Let's Talk Hybridizing: Raising the Bar
Mission, British Columbia
I enjoyed Mr. Knight's article on "Back Yard Hybridizing - How To Improve Success" (Winter 2003 and Spring 2003 issues). It seemed to be very thorough for most amateur hybridizers. Hybridizing is a very rewarding hobby that demands a lot of time and effort. For goals and objectives the sky is the limit. In the spring of 2003 I was at a plant sale/truss show in the Fraser Valley, and because of the cool spring I did not have very much to offer in the way of trusses, so I went into my greenhouse and decided to bring in a new hybrid for display purposes only. It was the second year this plant had bloomed and I did not get overly excited with it in its first year of bloom, which is usually the norm. Well, to say the least, it caused quite a stir. Even the judges said it would have been the best truss in the show by far! I will get into this cross later on in this article.
('Yaku Sunrise' x 'Noyo Brave') #6.
Photo by Gerald Heriot
When I was going to leave the show, some of my friends and I were talking about hybridizing goals and programs, which brings me to my point of this article. I have a friend and fellow hybridizer who believes that the offspring of a cross should be better than both of its parents or it is not worthy of keeping. I have to admit that I am not as brutal with my discards as he is. But this is also one of my objectives because I believe there is already too much marginal stuff out there now. Having said that, there are always exceptions to the rule.
Let's examine a few old and newer hybrids and see how it pertains to this objective. Let's take 'Lem's Cameo', for instance. This plant won an ARS Superior Plant Award in 1971. It is a cross of Dido Group x Anna Group. Is it better than Dido Group? Yes. Is it better than Anna Group? Yes. Although 'Anna' is very nice, it does not compare with 'Lem's Cameo'. So now if you use 'Lem's Cameo' as a parent, how do you end up with something better? You don't, but hopefully it will pass on some of its genes when using it as a seed or pollen parent. I should qualify that statement by saying that it would be hard to improve on the truss itself, but you can certainly improve on the plant. I have used 'Lem's Cameo' quite a bit in the past and have been very disappointed with some of the results I achieved. My main goal when using this plant as a parent was to pass on its marvelous truss, which I think is its best trait. Sure, I have got some nice things, but nothing close to what I was looking for. I have yet to get a 'Lem's Cameo' type truss.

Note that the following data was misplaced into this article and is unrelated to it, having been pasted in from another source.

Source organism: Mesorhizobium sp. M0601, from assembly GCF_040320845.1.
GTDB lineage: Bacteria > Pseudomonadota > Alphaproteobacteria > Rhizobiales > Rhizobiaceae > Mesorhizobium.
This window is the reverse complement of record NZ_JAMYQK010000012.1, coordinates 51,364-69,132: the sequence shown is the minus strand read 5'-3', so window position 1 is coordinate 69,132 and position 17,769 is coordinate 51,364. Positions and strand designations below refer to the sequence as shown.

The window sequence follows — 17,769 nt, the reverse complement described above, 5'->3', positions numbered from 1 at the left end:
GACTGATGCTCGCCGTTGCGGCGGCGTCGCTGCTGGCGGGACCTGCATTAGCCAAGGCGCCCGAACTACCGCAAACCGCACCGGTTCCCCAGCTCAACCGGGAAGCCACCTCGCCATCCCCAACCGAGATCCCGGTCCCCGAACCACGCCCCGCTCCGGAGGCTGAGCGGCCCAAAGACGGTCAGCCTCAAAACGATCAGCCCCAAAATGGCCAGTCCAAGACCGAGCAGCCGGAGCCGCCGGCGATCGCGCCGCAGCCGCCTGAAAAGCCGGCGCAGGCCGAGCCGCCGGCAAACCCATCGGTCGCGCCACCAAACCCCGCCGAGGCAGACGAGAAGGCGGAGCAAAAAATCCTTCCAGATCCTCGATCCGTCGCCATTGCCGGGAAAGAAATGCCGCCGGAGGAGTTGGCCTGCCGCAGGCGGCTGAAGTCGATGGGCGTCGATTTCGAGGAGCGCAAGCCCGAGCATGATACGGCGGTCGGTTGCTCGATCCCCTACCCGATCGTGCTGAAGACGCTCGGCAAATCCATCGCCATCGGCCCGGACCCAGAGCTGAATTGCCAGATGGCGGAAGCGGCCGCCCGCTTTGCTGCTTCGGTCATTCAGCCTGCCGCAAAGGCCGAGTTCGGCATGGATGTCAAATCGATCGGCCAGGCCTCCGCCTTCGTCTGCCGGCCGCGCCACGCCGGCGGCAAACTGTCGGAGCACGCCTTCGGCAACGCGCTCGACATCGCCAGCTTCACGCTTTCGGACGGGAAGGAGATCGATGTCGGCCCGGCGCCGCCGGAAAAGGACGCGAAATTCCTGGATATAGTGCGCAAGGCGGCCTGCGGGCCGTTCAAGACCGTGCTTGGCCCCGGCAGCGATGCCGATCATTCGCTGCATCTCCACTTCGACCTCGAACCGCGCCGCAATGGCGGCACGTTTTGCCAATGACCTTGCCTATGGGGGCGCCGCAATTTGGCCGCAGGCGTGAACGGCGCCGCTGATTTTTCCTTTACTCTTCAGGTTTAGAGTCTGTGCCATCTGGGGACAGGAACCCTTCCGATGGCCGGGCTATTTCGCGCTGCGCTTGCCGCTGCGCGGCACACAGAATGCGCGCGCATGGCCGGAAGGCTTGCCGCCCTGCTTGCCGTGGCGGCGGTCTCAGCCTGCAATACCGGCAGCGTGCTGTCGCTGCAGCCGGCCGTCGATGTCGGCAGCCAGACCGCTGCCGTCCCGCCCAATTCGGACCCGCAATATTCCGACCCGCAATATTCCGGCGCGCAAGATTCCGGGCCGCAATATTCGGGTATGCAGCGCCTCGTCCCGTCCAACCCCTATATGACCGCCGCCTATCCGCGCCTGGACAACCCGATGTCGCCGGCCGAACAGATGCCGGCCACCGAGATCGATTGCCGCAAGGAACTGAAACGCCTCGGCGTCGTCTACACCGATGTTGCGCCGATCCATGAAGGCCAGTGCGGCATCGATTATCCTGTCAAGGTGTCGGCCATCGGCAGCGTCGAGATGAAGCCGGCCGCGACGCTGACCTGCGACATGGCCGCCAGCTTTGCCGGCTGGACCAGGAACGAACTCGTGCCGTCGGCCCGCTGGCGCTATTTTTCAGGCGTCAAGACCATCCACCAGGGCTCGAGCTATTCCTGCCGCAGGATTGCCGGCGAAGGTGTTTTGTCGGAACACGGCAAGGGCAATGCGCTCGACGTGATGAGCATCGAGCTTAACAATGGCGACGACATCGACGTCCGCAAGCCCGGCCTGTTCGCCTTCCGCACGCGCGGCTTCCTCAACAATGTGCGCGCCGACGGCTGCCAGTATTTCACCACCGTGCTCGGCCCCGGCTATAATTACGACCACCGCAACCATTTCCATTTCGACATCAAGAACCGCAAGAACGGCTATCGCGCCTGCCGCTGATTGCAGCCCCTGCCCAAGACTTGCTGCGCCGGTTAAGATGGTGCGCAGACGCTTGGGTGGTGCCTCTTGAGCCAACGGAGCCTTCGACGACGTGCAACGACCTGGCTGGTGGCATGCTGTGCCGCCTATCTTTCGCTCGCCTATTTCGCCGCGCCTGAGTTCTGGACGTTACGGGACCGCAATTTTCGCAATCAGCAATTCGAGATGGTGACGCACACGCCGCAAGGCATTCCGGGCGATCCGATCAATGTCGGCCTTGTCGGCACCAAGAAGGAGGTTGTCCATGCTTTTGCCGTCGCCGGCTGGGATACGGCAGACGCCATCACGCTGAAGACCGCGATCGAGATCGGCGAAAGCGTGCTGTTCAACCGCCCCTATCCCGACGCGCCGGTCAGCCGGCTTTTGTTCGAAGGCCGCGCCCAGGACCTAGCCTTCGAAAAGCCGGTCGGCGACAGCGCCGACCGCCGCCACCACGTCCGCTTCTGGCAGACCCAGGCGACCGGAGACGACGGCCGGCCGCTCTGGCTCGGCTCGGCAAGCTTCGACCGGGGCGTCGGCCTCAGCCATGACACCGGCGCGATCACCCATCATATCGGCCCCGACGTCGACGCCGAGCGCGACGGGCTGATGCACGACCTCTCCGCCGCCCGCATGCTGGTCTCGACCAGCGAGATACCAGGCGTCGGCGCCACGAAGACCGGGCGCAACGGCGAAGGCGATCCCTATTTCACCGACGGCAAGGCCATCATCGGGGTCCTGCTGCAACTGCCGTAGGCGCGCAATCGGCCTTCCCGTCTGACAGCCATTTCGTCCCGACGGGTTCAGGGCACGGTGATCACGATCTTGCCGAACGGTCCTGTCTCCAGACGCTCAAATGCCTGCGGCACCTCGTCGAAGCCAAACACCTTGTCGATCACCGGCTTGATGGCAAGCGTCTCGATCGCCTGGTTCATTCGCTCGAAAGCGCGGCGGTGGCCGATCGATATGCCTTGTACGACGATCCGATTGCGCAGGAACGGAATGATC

In some cases it may be impossible to produce something better than both of the parents, especially if you are using good or superior plants to start with. Let's look at another example, 'Nancy Evans'. It is a cross between 'Hotei' and 'Lem's Cameo'. Is 'Nancy Evans' better than 'Hotei'? Yes. Is 'Nancy Evans' better than 'Lem's Cameo'? In my opinion, no, but 'Nancy Evans' is no doubt one of the best yellows out there. I have probably worked 'Nancy Evans' to death. I think it is a great seed parent that passes on many outstanding traits, although it is not the greatest plant in my garden. It will even almost defoliate in the winter, but this does not stop me from using this plant because I think its good qualities far outweigh the bad.
Now let's take this one step further. Dr. Ned Brockenbrough, who also introduced 'Nancy Evans', crossed 'Nancy Evans' with 'Point Defiance' and came up with 'Horizon Monarch'. Outstanding! Talk about raising the bar! I think this is one of the best plants to come out in years. Let's examine our objective. Is 'Horizon Monarch' better than 'Nancy Evans'? Yes, although it is not a better yellow it is a far superior plant and truss. The flowers have tremendous substance, possibly a triploid. Is 'Horizon Monarch' better than 'Point Defiance'? That's debatable. They both have beautiful flowers, trusses and foliage. We'll call it a wash. You can now see how hard it is to improve on both parents if you are using good parents to start with. Just one more thing. What do 'Lem's Cameo', 'Nancy Evans', 'Point Defiance' and 'Horizon Monarch' have in common? They all have Anna Group in their blood lines. Just food for thought!
Now all this brings me back to my new hybrid. When I plan my crosses, I believe that if I use good to excellent parents to start with I should be able to get some very good results. I crossed 'Yaku Sunrise' with 'Noyo Brave', two very good plants. The main reason I made this cross was because Frank Fujioka, a well-known hybridizer from the Seattle area, used 'Yaku Sunrise' and came up with some very interesting results. The problem is he says there are two plants on the market called 'Yaku Sunrise', and I believe my plant is not the same as Frank's. I did not get the results I was looking for, but what I did get, without going into detail, is a plant that I think is superior to both parents. With Rhododendron degronianum ssp. yakushimanum in its blood lines twice, it should be fairly hardy. The flower size and color are superior to both parents and the foliage is also superior to both parents - dark green, fairly flat leaves to 6 inches (15 cm), heavily indumented. The truss is a perfect ball shape to 6 inches (15 cm) and the plant is dense growing. It appears that I have met the criteria of the cross. Does this mean that I am going out to register the name right away? No. The plant will go into the ground for further evaluation and time will tell. Hopefully I have something good here. This is the most satisfaction you can have - when your time and effort finally pay off. For all of the disappointments, there are always some rewards.
Gerald Heriot is a member of the Fraser Valley Chapter.